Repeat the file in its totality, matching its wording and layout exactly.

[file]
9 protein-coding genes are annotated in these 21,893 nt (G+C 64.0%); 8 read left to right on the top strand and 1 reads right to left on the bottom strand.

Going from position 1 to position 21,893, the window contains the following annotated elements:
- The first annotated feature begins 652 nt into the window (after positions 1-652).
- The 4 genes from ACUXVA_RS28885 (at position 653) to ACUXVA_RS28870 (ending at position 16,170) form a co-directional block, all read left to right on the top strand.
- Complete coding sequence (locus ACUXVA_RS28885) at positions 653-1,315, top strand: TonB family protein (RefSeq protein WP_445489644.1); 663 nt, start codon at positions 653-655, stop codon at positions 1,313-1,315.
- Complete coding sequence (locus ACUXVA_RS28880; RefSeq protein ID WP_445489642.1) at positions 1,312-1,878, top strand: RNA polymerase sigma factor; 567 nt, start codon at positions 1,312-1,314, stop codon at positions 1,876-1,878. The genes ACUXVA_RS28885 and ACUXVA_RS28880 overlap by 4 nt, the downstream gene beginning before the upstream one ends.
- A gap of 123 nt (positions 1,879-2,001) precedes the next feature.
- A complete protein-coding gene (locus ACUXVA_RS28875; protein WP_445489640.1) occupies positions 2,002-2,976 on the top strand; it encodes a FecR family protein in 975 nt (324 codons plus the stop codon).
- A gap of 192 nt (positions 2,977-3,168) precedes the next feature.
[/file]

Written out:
9 protein-coding genes are annotated in these 21,893 nt (G+C 64.0%); 8 read left to right on the top strand and 1 reads right to left on the bottom strand.

Going from position 1 to position 21,893, the window contains the following annotated elements:
- The first annotated feature begins 652 nt into the window (after positions 1-652).
- The 4 genes from ACUXVA_RS28885 (at position 653) to ACUXVA_RS28870 (ending at position 16,170) form a co-directional block, all read left to right on the top strand.
- Complete coding sequence (locus ACUXVA_RS28885) at positions 653-1,315, top strand: TonB family protein (RefSeq protein WP_445489644.1); 663 nt, start codon at positions 653-655, stop codon at positions 1,313-1,315.
- Complete coding sequence (locus ACUXVA_RS28880; RefSeq protein ID WP_445489642.1) at positions 1,312-1,878, top strand: RNA polymerase sigma factor; 567 nt, start codon at positions 1,312-1,314, stop codon at positions 1,876-1,878. The genes ACUXVA_RS28885 and ACUXVA_RS28880 overlap by 4 nt, the downstream gene beginning before the upstream one ends.
- A gap of 123 nt (positions 1,879-2,001) precedes the next feature.
- A complete protein-coding gene (locus ACUXVA_RS28875; protein WP_445489640.1) occupies positions 2,002-2,976 on the top strand; it encodes a FecR family protein in 975 nt (324 codons plus the stop codon).
- A gap of 192 nt (positions 2,977-3,168) precedes the next feature.